So long as man cherishes the idea of the lasting self or ego it will not be possible for him to conceive the idea that all things are impermanent, that there is, in reality, an arising and a ceasing of things (samudaya-dhamma, vaya-dhamma).  The understanding of the anatta doctrine, which is exclusively Buddhist, is indispensable in the understanding of the four noble truths and the other principal tenets of Buddhism.
The people of the world today mark the changing nature of life. Although they see it, they do not keep it in mind and act with dispassionate discernment. Though change again and again speaks to them and makes them unhappy, they pursue their mad career of whirling round the wheel of existence and are twisted and torn between the spokes of agony. They cherish the belief that it is possible to discover a way of happiness in this very change, to find a centre of security in this circle of impermanence. They imagine that although the world is uncertain they can make it certain and give it a solid basis, and so the unrelenting struggle for worldly improvement goes on with persevering effort and futile enthusiasm.
History has proved again and again and will continue to prove that nothing in this world is lasting. All things when clung to fail. Nations and civilizations rise, flourish, and die away as waves upon the ocean, yielding place to new, and thus the scrolls of time record the passing pageant, the baseless vision, and the fading flow that is human history.
“Is the eye … the shape … visual consciousness, permanent or impermanent?”
“Impermanent, reverend sir.”
“But is what is impermanent, anguish or happiness?”
“Anguish, reverend sir.”
“Is it right to regard that which is impermanent anguish, and liable to alteration as ’This is mine, this am I, this is my self’?”
“No, reverend Sir.” 
Insights and discoveries revealed to human minds 2500 years ago, at the time of the Buddha (or even several centuries before that time), may have caused deep and revolutionary effects in the evolution of existing world views, no less important than the discoveries of Galileo and Copernicus have been for the eventual collapse of the world-view of mediaeval Christian civilization. These latter discoveries, which mark the outset of modern civilization, have become so much a part of commonplace or general information that they can be imparted to children in the lowest grades of elementary education, and are normally absorbed by them without difficulty.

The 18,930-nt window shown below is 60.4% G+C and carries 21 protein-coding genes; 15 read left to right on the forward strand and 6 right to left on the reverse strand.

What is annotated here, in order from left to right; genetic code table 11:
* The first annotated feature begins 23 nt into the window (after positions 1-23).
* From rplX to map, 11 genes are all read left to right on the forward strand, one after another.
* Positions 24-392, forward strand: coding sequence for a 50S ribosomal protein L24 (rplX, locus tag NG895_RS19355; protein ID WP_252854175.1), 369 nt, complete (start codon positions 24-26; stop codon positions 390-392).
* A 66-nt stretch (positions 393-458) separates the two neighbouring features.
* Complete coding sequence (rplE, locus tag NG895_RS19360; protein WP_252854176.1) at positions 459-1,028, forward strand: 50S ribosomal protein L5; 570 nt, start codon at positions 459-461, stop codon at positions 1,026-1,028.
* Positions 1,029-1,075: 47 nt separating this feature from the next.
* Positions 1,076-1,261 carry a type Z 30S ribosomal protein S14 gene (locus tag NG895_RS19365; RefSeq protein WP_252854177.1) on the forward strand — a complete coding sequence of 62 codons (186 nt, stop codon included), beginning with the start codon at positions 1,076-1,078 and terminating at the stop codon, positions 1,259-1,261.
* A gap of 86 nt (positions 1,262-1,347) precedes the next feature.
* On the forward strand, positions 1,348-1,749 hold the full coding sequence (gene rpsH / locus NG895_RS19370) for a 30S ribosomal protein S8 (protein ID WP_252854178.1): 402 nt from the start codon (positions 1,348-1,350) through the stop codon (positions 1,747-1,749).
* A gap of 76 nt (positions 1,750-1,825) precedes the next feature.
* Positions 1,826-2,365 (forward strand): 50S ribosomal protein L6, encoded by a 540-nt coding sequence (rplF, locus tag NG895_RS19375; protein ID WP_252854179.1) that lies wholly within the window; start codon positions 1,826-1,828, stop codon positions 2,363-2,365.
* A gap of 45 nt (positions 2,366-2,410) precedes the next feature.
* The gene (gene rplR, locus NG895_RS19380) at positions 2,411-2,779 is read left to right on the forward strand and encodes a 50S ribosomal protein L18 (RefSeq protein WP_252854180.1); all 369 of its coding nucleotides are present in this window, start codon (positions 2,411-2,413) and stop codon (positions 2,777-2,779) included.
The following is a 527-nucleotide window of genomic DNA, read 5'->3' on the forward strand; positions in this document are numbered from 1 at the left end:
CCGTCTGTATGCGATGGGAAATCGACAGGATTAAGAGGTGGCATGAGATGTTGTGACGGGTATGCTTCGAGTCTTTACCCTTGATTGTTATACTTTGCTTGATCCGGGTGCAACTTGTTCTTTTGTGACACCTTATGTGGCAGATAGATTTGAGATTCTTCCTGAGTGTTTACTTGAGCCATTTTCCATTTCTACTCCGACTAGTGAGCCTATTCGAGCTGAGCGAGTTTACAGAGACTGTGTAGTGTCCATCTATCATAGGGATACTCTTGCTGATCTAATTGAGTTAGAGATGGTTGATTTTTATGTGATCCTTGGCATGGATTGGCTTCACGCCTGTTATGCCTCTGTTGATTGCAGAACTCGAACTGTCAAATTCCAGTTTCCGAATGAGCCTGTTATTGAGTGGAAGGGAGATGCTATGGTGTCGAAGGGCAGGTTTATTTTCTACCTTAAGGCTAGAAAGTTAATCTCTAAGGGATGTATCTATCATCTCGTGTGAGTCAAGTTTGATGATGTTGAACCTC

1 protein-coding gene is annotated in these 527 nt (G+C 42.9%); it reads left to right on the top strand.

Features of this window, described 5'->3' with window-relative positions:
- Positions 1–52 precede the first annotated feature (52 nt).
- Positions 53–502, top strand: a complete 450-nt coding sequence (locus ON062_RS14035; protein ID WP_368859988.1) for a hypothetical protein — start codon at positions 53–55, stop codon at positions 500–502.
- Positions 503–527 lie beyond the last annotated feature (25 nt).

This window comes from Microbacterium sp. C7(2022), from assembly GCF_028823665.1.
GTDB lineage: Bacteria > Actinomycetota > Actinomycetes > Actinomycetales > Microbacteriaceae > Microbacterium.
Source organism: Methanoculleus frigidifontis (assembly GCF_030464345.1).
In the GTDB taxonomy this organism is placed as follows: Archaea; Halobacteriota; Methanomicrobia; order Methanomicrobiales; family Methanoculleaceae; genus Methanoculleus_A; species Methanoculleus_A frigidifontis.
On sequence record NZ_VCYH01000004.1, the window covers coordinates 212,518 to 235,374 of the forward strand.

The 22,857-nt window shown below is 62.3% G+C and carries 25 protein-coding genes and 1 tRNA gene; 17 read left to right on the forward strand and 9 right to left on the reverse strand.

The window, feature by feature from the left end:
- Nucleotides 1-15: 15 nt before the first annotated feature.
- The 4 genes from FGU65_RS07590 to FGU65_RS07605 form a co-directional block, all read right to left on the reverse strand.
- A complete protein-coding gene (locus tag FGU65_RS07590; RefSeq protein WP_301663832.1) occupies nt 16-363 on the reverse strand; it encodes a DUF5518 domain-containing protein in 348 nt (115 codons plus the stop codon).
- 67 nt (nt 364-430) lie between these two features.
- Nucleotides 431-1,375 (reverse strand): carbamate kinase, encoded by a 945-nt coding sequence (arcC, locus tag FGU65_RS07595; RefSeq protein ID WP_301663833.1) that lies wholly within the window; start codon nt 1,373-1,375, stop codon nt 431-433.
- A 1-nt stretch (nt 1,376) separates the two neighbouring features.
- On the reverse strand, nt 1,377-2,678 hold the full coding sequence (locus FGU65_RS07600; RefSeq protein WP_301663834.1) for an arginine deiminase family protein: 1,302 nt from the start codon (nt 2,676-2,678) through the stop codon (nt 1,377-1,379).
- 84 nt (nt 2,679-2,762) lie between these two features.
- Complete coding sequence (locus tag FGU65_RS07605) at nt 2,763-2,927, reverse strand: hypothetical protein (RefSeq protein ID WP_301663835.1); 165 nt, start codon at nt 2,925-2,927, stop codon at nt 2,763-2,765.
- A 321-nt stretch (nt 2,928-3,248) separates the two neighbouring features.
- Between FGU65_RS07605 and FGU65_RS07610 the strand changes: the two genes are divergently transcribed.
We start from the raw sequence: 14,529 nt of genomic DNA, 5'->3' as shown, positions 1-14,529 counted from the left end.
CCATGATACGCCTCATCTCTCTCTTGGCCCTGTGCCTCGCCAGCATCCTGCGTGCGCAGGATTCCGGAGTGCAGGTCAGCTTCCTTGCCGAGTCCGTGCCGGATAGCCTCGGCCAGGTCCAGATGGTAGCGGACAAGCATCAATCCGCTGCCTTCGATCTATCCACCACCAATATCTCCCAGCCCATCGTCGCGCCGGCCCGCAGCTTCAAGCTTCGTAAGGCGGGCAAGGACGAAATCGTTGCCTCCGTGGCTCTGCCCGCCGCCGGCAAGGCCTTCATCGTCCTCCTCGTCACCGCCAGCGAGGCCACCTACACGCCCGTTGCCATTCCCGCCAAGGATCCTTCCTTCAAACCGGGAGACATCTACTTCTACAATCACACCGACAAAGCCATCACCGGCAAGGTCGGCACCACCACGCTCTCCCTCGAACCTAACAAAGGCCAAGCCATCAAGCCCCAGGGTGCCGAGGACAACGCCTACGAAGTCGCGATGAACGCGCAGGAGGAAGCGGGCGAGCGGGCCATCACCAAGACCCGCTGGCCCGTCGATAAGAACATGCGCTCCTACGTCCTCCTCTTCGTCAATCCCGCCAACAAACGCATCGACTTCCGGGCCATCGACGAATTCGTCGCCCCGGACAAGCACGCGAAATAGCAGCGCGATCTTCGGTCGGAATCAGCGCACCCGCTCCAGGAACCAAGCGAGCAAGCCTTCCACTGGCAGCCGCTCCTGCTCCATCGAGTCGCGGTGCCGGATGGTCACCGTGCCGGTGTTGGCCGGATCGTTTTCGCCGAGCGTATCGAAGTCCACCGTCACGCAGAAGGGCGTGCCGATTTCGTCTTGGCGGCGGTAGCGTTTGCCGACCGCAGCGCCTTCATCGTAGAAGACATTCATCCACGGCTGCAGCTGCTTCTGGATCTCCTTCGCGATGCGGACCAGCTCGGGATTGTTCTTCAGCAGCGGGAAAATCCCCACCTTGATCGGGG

The idea of impermanence and of ceaseless change, due to the never-ending “chain” of causes and effects (the subject which we are attempting to approach in its Buddhist version of anicca) has, in its broad meaning, become one of our stereotyped and oversimplified truisms, reduced, both in its formal and substantial significance, to a mere rudiment of conventional word-meaning. As such, it may still have impressed us on the level of nursery rhymes and even of some grammar-school classics in the history of literature. (If I had to choose a deeper adequation  founded on a modern poet’s more complex philosophical intuition, I would not hesitate to select the lines from T.S. Eliot’s Quartets;
Ash on an old man’s sleeve
Is all the ash the burnt roses leave …
Water and fire succeed
The town, the pasture and the weed.
We might hope to rediscover the original significance and historical purport of such truisms only if we were to look for them purposively, guided by some subjective impressions of individual or particular cases, and by the consequences of their concrete application in actual scientific or philosophical theories. This is what I am about to hint at in a few examples.